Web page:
SAVA – the vanilla destination in Madagascar

The SAVA region is formed by the district of Sambava, Antalaha, Vohemar and Andapa, with the geographical coordinates 13 °80 and 16° south latitude and 49°20 and 50°20 east longitude. It covers an area of ​​24,000 square kilometers, or about twenty times the city of New York.

The population of the region SAVA, nearly homogeneous, is estimated at 1,009,000 people. That represents almost half of  Montreal’s population (QC, Canada). This population is unevenly distributed in the four districts with 32% in Sambava, Antalaha to 29%, 23% and 16% to Vohemar Andapa.

Speaking names

Sambava got its name after the word Sahambavany which means “place where rivers flow into the sea after having encountered”.

In fact, Sambava is located where three rivers meet and is at the heart of the green triangle region of SAVA.

Antalaha, also known as “the Mecca of vanilla,” means litteraly “where there is plenty of water.”

Vohemar, also called Iharana, comes from Vohitra Maro which means “where there are many villages”.

Finally, Andapa means “the palace”. It was named after the king Radama I built a camp on this site for his coastal expeditions on the Big Island. Radama I prevailed in Madagascar between 1810 and 1828.

Economic brief

The economic activities in the region depend on the existing natural units. Thus, there are five sub-areas:

– the littoral zone along the coast with a length of 270km where predominant cultures are rice, coffee and vanilla;
– the intermediate zone, between 60 and 250 m of altitude, is the area of ​​excellence for cash crops: vanilla, coffee, cloves and pepper
– the Intermountain basin of Ankaibe (Andapa) deemed by the existence of excellent soil for rice culture
– the mountainous area with altitudes up to over 2000 m, which is characterized by the practice of the tavy, a forest clearing method by fire, to practice subsistence crops
– the breeding area in the north, dominated by cattle ranching, but also crops culture like rice, cassava, corn, groundnuts, etc.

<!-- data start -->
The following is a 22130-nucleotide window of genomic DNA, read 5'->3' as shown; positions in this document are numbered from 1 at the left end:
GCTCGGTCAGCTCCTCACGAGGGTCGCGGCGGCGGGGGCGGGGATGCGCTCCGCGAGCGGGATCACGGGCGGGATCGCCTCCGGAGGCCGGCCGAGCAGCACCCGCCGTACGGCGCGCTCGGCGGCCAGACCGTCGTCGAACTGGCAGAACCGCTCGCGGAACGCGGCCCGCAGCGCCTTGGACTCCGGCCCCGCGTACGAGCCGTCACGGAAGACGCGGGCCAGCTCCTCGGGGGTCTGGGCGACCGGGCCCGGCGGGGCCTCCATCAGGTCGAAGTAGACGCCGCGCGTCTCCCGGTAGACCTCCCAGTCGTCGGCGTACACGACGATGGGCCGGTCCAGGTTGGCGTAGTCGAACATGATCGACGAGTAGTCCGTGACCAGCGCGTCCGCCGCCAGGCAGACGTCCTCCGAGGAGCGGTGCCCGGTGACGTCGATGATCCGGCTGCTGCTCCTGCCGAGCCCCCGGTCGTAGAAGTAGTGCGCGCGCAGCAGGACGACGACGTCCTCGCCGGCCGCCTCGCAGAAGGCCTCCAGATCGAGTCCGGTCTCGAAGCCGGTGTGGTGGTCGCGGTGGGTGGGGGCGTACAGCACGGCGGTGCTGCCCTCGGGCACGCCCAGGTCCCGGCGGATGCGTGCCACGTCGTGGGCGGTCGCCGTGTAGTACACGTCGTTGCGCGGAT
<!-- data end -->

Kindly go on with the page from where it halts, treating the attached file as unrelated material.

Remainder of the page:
Except for the last zone, the direct or indirect exploitation of the forest and agriculture leaves little room for farming in the region of SAVA.

Humid tropical climate

The humid climate of the SAVA region gives an ideal accommodation of vanilla plants. Average annual temperatures in the region are between 18 ° C and 30 ° C. The average rainfall is abundant

throughout the year and reach their peaks in February-March. Antalaha is the wettest with 263 mm on average in February. Sambava and Vohemar are nearly similar in temperature and precipitations. Andapa may be “cooler” in the region but the mean minimum temperature is 13 ° C in September. Talk about cool weather!

SAVA and vanilla

The SAVA region is the world capital of natural vanilla, the world desserts spice star. The name vanilla comes from the Latin vagina which means sheath or case, in reference to the pod containing the pulp of aromatic small black seeds.

Vanilla originated in Mexico and has a history associated to the chocolate with the Mayans and Aztecs who called it back then tlilxochitl or “black flower”.

Spaniards would have discovered vanilla in the current location of Mexico City. From there it spread throughout the now known producer countries . Vanilla was introduced in Madagascar on 1870 and the Big Island became the largest producer in 1924.

According to recent statistics, the vanillin, a substitute of natural vanilla, synthesized since 1874, occupies over 99% of the vanilla market. That is to say that the majority of essences and vanilla flavors available for consumption is made up of artificial vanilla.

Madagascar bourbon vanilla